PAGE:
"a sparkling new CD that showcases the little-known area of Russian secular choral music... many of the composers who are best known for their sacred choral works, e.g. Tchaikovsky, Rachmaninoff, Kalinnikov, and others, wrote lovely secular part-songs as well, as this CD demonstrates... Finally, the CD taps the unexplored wealth of Soviet-era choral songs (represented by Salmanov, Falik, and Gavrilin), written during a time when sacred music was severely suppressed... The Houston Chamber Choir's achievement is formidable, reflecting a depth of exploration and an intelligent interpretation of a foreign culture's choral repertoire that clearly demonstrates a great deal of love and enthusiasm on the part of the director and his singers. The musically convincing results offer a great reward both to the performers and the listener. To choral conductors, this CD will offer a wealth of programming ideas, while to lovers of beautiful, first-rate choral singing, it will provide a most enjoyable and enduring listening experience."
Musica Russia [July 2009]
PROGRAM NOTESChoral singing in Russia seems to have stemmed from both Eastern and Western European sources, evolving from Byzantine sacred monody into Russian znanymenïy chant following the adoption of Christianity in 988, and through the assimilation of Western style sacred partsinging that came from Poland and Ukraine in the mid-17th century. On the secular side of the musical ledger, devilish pictorial representations of skomorokhi suggest that Russian counterparts to medieval jongleurs roamed the land and were employed at the court of Ivan the Terrible by the mid-16th century. But the firm establishment of secular part-singing in Russia mainly coincided with the growth of Russian nationalism in music, led by its early 19th-century composers, notably Mikhail Glinka (1804-1857) and Alexander Dargomyzhsky (1813-1869) and the rise of major poets, Alexander Pushkin (1799-1837) and Alexei Tolstoy (1817-1875). This recorded treasury of Russian part-song traces their work and that of their descendants over the span of a century. Much of the music was gleaned from the St. Petersburg Conservatory library and was first performed in America by the Houston Chamber Choir in late October 2007.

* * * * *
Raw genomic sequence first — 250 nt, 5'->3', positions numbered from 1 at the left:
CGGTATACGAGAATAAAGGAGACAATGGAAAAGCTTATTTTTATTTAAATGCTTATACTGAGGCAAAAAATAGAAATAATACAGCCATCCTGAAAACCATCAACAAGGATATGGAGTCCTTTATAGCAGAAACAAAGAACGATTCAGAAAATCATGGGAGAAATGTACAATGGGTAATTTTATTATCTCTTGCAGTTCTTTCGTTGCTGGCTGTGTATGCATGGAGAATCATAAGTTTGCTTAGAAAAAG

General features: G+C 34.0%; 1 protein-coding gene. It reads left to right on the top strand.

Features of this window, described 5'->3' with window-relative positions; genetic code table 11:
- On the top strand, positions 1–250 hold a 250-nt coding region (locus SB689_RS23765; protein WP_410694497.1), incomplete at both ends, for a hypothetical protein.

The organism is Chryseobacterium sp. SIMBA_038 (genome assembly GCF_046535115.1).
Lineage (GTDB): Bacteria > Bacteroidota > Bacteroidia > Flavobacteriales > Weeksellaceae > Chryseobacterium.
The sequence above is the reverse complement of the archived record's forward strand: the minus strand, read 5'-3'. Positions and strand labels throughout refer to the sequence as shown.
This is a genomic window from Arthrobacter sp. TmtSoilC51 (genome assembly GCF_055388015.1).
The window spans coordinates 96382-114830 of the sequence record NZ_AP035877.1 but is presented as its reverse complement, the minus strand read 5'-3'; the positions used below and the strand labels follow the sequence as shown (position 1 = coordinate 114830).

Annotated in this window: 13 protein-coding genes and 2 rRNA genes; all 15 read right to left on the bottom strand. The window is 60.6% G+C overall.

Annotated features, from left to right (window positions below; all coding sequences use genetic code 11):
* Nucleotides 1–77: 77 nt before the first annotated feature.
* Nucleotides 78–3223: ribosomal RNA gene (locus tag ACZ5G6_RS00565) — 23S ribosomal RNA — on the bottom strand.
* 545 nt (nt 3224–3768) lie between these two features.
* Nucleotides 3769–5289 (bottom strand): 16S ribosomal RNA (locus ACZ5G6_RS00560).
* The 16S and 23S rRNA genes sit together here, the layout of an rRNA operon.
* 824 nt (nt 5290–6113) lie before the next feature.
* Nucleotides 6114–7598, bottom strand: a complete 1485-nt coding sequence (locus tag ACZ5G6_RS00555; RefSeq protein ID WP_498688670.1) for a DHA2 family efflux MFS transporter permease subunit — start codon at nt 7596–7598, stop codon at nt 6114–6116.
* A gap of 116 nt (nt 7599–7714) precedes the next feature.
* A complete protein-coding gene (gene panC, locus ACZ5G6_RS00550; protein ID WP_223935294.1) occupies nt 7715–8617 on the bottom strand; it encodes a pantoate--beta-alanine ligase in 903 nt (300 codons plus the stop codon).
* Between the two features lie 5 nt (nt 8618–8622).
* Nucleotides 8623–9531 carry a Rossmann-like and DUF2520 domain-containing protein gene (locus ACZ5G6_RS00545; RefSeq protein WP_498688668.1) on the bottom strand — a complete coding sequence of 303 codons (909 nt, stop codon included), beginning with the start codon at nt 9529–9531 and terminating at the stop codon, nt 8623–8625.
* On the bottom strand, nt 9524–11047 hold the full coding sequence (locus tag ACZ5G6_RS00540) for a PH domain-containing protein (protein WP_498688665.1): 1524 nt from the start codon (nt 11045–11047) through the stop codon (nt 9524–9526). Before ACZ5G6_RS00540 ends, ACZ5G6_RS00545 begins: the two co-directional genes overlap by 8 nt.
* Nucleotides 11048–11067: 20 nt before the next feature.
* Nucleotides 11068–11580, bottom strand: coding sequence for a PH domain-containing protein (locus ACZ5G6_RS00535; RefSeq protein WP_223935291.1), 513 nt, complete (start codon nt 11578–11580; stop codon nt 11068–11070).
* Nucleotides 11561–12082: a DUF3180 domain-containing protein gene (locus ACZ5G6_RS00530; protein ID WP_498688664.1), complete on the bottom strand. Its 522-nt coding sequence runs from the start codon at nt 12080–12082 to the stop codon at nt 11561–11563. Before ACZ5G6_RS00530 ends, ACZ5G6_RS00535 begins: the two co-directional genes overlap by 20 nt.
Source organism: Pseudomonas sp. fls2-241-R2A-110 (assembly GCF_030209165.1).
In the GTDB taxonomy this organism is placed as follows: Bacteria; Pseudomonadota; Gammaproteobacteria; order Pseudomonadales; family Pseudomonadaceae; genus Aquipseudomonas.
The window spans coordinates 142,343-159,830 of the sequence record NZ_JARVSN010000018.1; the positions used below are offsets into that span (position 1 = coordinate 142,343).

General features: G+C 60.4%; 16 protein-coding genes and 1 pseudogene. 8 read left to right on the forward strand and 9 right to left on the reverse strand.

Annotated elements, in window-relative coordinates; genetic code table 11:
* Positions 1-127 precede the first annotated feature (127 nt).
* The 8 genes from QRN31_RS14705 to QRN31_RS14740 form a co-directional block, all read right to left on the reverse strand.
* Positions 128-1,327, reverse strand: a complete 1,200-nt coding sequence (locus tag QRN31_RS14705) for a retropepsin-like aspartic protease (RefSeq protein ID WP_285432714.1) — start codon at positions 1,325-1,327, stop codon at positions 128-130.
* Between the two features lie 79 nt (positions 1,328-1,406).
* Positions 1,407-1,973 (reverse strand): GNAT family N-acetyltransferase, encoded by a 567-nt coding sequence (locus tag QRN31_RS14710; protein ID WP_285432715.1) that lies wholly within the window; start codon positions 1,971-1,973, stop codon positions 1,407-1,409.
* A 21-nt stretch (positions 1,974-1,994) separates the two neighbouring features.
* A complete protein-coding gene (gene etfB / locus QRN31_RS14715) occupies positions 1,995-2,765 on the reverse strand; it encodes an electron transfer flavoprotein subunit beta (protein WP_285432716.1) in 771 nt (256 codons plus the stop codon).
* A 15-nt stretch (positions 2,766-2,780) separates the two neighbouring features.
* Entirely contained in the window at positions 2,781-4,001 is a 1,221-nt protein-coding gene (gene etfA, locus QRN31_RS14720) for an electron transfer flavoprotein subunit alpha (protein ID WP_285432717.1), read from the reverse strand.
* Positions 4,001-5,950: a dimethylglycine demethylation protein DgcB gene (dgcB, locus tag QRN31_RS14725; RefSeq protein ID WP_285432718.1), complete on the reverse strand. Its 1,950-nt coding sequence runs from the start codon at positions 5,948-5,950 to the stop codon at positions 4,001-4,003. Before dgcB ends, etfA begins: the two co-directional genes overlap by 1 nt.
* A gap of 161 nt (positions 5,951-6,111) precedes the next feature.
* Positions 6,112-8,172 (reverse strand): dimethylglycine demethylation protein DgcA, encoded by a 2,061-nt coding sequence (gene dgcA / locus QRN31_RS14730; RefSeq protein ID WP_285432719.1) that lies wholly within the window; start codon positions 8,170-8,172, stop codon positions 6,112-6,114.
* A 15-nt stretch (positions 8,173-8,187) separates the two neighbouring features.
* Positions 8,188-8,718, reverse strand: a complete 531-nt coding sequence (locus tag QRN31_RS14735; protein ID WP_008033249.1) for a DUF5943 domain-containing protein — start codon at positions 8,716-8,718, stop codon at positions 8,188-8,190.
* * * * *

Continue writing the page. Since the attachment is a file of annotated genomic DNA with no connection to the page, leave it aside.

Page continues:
ROBERT SIMPSON is founding Artistic Director of the Houston Chamber Choir. He also serves as Organist-Choirmaster at Houston ’s historic Christ Church Cathedral (Episcopal) and Lecturer of Church Music at the Shepherd School of Music, Rice University . Following graduation with honors from Brown University and the School of Sacred Music, Union Theological Seminary, he was a student at the Hochschule für Musik in Cologne , Germany for two years. He undertook further extended study in Stockholm , Sweden with Eric Ericsson and Gustaf Sjorkvist. The Houston Chamber Choir has toured under his direction in the United States , Europe and Mexico and been heard on CBS and ABC Television, and American Public Radio.
Described by Peter Phillips as “one of this country’s leading ensembles,” the HOUSTON CHAMBER CHOIR was founded in 1995 by Artistic Director Robert Simpson. This professional ensemble has appeared in Mexico City with the Orquestra del Nuevo Mundo and traveled to Wales where it won honors at the International Choral Festival in Llangollen. The Houston Chamber Choir has performed at national and regional conventions of the American Choral Directors Association, Chorus America , and the Texas Choral Directors Association. At home it has brought Houston audiences Baroque masterpieces with period instruments, jazz with Dave Brubeck and contemporary music under the direction of noted Dutch conductor Reinbert de Leeuw. Its commissions and premieres include David Ashley White’s “The Blue Estuaries” and “Messages to Myself“ by Christopher Theofanidis along with works by Thomas Conroy, Jefferson Todd Frazier and Michael Horvit. The National Endowment for the Arts has recognized the Chamber Choir’s work, most recently with a grant to host an American Masterpieces Choral Festival. The Choir’s compact disc catalogue includes “The Blue Estuaries” featuring works by David Ashley White, Robert Young and Aaron Copland. [ www.HoustonChamberChoir.org ]
PROGRAMAnton ARENSKY (1861-1906)
Nocturne; The Upas Tree
César CUI (1835-1918)
Alexander DARGOMYZHSKY (1813-1869)
The Storm Has Wrapped The Sky In Darkness
Sergei EKIMOV (B.1974)
Yuri FALIK (b.1936)
Valery GAVRILIN (1939-1999)
Nonsense (From Chimes)
Viktor KALINNIKOV (1870-1927)
The Skylark; Elegy
Sergei RACHMANINOFF (1873-1943)
Panteley The Healer
Alexander ROM (b.1952)
Vadim SALMANOV (1912-1978)
Sergei TANEYEV (1856-1915)
The Ruins Of The Tower; Evening; Behold, Shadows Have Fallen
Piotr Ilyich TCHAIKOVSKY (1840-1893)
The Golden Cloud; The Nightingale